3. Pre-qualify your potential donors – Investing time in looking at your existing donor pool to understand the viability of contributions will save you from a steeper climb later in the campaign. Knowing who your donors are and why they invest in your nonprofit is a critical component of a successful capital campaign. This information will also help you develop the gift chart that breaks down the gift levels to reach your ultimate financial goal. 

  4. Setting a deadline and a timeline. As with any good plan, a destination is important to have as is a deadline to reach it. A great way to create it is to back engineer the step by step process of the campaign.  It must also be realistic. In many cases, capital campaigns span three to five years in duration. Using your target end date, you can also craft your timeline from start to finish. 

  5. Establish your financial goal and budget. Understanding all the costs of the capital campaign is needed so you know how to create your gift chart and know the overall costs for the project. Be sure to not only note the obvious costs but to also research any potential hidden costs like unfulfilled pledges. You will need funds to cover costs to ‘live’ the plan.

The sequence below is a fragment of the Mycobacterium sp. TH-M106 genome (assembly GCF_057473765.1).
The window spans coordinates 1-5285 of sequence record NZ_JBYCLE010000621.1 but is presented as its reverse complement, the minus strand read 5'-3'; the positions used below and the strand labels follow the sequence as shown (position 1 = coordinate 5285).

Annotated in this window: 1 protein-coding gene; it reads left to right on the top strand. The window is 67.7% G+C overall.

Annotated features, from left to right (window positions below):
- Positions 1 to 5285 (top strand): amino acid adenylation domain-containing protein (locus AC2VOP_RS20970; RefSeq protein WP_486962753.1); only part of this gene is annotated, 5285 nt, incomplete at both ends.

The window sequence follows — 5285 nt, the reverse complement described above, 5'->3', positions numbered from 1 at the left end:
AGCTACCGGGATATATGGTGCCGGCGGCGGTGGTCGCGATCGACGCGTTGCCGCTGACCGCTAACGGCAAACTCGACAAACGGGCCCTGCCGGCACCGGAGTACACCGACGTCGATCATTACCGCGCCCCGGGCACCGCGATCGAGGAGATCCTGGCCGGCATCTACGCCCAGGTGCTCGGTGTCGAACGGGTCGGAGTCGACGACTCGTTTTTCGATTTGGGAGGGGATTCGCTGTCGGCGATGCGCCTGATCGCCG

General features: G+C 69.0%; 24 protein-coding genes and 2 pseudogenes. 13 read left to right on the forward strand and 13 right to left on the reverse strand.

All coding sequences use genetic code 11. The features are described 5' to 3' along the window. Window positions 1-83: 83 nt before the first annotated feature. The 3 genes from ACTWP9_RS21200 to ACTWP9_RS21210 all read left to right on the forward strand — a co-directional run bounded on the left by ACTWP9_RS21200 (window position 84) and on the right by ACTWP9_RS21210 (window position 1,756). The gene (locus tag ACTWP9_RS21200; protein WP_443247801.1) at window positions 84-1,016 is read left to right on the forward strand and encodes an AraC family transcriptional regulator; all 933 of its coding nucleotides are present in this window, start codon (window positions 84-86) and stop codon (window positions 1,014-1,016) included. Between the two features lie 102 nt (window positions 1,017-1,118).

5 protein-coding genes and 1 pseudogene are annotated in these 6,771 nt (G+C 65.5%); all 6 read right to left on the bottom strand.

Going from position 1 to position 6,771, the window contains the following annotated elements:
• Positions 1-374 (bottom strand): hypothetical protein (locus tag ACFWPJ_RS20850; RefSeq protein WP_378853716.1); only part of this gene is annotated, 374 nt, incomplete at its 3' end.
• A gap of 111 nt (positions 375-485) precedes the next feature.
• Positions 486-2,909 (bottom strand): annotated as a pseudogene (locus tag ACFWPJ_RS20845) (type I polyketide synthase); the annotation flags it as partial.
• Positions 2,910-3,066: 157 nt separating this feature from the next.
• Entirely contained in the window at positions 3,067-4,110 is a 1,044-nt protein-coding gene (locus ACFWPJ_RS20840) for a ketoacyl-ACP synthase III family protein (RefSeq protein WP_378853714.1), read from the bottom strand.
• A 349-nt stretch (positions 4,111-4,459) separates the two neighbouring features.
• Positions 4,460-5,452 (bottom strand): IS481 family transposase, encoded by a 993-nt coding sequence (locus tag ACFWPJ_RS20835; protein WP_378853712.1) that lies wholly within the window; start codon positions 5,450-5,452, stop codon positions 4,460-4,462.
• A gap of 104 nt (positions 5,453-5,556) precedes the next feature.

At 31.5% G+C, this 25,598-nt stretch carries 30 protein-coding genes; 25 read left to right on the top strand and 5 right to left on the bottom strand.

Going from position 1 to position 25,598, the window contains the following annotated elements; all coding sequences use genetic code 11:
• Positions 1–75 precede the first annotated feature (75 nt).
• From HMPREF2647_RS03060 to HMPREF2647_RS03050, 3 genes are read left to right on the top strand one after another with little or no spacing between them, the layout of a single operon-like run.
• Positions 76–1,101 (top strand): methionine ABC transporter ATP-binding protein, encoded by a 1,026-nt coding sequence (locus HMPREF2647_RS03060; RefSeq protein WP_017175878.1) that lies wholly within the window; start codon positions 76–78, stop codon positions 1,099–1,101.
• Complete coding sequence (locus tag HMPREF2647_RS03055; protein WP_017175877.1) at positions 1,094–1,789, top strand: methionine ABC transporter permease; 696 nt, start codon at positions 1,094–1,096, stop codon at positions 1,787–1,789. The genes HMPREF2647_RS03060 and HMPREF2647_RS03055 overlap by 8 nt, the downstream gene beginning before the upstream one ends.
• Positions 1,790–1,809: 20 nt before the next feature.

6. Evaluate your previous successes and failures in raising funds. There is no better lesson than 20/20 hindsight and assessing your ‘wins’ and your challenges will help inform strategies for this big campaign. You will know how your donors prefer to respond to calls of support and what does not elicit a response.

  7. Create a Plan B. It is important to keep in mind that unforeseen circumstances can stall your project.  Be certain to know how the organization will respond in those cases by keeping the communication channels open and having a few options on the back burner.

  8. Create a gift chart. This tool is a breakdown on the number of gifts and levels of gifts that will lead you to your financial campaign goal.  It breaks down these factors along with knowing how many prospects you need to lead to the gift. Here is an online gift chart calculator to help you create your chart.

  9. Creating your road map. Assemble your findings into a document that outlines your target end result, the participants, and the timeline. You will also need to articulate various approaches to securing the donations.

  10. Prepare communication assets. You will need letter templates and email templates to request meeting time, solicit for donations, and acknowledge gifts. These communication tools should all be branded using your slogan and visual identifiers established for the campaign. You may want to create a special page on your website when the campaign goes public.